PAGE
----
The July 14, 1766, issues of the Boston-Gazette overflowed with advertising, in part because several merchants and shopkeepers inserted extensive list advertisements. Several of them were of a moderate length, extending two or three times the number of column inches occupied by those that were the standard “squares” that served as the basic unit for selling advertising in many colonial newspapers. William Palfrey’s advertisement on the first page took up most the third and final column, running from just below the masthead almost to the bottom of the page. It left just enough room to squeeze in a four-line advertisement for loaf sugar available at “John and William Powell’s Warehouse.”

Samuel Eliot’s advertisement was by far the longest. It took up the entire first column on the third page. What could have been a dense and impenetrable block of text, however, had some visual variation thanks to the decision to divide the list of merchandise into two columns and list only one or two items per line. This created sufficient white space to make the advertisement a bit more navigable.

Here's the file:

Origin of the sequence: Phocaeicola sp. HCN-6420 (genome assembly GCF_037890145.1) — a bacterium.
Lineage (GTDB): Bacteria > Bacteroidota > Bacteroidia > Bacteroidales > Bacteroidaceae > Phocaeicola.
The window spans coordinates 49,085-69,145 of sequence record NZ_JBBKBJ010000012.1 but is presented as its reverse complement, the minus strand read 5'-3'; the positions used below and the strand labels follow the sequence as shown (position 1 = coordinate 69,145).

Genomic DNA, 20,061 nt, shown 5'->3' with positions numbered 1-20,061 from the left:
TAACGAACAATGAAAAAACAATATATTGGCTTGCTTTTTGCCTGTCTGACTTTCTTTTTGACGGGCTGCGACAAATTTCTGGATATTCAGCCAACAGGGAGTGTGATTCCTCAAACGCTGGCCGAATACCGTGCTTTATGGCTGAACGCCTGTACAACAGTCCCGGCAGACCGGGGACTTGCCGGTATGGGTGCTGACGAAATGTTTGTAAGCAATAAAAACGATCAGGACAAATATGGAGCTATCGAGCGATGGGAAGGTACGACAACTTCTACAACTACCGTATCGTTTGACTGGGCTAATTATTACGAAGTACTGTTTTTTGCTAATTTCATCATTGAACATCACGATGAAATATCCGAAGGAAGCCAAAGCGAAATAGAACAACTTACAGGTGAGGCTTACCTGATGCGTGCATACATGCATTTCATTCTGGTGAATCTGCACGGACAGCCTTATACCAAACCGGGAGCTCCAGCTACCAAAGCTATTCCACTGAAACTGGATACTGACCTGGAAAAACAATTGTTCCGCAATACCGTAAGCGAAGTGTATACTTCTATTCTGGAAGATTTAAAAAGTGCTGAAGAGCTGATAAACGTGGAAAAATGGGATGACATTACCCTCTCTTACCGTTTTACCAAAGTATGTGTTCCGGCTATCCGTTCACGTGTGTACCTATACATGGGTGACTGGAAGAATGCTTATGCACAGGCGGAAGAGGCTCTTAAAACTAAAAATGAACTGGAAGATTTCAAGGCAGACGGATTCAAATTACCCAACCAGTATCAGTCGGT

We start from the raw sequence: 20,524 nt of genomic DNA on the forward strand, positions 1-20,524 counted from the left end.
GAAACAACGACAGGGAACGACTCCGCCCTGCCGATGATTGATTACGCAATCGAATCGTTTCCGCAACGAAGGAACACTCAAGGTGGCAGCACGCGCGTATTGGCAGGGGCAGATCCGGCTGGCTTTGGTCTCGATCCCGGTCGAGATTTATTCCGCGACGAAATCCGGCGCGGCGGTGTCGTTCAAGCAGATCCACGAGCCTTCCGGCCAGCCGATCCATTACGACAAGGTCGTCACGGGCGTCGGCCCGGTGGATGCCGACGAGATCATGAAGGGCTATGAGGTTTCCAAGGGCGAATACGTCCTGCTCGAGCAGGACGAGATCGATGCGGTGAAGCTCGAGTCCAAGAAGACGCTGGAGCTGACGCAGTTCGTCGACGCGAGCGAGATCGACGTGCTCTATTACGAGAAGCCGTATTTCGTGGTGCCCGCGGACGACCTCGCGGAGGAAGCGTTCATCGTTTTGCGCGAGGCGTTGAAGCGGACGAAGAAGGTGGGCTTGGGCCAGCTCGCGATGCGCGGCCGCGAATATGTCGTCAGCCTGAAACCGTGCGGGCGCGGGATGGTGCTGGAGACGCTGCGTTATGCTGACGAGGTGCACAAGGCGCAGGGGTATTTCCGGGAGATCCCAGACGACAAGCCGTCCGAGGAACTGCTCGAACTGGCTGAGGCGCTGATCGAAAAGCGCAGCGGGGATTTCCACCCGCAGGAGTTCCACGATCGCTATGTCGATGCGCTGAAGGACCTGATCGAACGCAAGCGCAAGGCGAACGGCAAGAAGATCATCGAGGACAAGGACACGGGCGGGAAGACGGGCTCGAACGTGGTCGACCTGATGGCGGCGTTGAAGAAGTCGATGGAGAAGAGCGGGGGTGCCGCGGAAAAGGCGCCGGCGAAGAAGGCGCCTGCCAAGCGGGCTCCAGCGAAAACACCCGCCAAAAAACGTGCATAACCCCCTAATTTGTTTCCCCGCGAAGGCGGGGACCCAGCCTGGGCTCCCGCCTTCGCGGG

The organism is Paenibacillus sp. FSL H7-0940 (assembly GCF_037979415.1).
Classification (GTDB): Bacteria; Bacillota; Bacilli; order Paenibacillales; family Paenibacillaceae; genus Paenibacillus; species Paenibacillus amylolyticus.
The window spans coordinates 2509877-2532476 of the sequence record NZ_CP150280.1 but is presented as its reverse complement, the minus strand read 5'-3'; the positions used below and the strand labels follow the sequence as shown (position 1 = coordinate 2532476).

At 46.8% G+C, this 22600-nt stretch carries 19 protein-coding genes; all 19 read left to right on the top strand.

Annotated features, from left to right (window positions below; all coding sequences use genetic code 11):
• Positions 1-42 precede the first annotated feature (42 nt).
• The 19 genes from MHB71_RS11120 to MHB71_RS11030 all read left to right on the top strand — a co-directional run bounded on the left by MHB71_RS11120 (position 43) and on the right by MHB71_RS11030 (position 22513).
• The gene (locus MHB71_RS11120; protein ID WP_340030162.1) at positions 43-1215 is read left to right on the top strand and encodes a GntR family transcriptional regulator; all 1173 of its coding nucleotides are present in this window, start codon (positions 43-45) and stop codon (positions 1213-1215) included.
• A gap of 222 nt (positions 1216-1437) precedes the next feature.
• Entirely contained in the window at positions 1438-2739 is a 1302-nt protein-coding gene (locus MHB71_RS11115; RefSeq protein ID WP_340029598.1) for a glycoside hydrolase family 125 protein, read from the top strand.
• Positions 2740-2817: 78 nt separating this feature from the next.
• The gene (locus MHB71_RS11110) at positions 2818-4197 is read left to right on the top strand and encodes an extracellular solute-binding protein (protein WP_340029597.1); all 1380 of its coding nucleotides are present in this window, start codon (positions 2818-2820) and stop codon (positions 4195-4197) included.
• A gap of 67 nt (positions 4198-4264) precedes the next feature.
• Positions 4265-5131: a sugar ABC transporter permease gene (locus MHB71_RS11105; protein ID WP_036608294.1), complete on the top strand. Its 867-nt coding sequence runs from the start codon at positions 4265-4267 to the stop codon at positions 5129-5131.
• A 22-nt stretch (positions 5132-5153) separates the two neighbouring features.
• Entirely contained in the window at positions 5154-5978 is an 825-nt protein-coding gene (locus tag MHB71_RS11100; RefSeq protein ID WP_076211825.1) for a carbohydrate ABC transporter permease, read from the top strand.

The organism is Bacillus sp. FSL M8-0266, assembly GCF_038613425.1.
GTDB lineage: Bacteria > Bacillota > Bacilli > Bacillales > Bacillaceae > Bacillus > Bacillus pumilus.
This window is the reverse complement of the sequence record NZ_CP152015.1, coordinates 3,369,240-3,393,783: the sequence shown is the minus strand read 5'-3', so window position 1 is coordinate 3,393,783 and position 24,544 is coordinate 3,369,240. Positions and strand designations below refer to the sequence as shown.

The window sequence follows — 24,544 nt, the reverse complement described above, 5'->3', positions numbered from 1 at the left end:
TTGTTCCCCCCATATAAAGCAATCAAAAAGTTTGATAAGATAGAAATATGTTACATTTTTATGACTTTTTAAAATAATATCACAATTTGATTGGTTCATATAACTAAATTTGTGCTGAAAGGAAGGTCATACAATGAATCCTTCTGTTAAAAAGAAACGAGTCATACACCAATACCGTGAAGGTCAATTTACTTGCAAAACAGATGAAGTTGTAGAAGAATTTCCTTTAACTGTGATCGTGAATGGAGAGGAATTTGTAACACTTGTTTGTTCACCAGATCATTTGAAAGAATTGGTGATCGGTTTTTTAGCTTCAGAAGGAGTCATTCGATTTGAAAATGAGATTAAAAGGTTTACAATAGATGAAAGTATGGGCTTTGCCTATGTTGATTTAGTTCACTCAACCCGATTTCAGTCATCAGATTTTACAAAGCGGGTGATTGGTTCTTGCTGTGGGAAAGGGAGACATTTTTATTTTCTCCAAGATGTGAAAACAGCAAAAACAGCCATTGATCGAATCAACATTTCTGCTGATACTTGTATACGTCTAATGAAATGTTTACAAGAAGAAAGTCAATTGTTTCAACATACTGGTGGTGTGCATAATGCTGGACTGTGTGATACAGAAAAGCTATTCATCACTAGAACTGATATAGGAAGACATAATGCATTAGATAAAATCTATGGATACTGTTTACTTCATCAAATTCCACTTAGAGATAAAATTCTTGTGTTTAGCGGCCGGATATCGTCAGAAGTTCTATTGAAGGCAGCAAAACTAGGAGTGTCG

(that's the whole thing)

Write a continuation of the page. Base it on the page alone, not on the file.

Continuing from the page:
Only three of the list advertisements in this issue of the Boston-Gazette were divided into columns. They happened to be the three longest advertisements, which may not have been a coincidence. The printer may have decided that some means of dividing the page was necessary. In addition to the advertisements placed by Eliot and Palfrey, Jolley Allen’s advertisement (with its distinctive decorative border) was divided into columns. Recall that Allen placed the same advertisement, complete with a distinctive border, in all four of Boston’s newspapers, but the Boston-Gazette was the only one in which it was divided into two columns.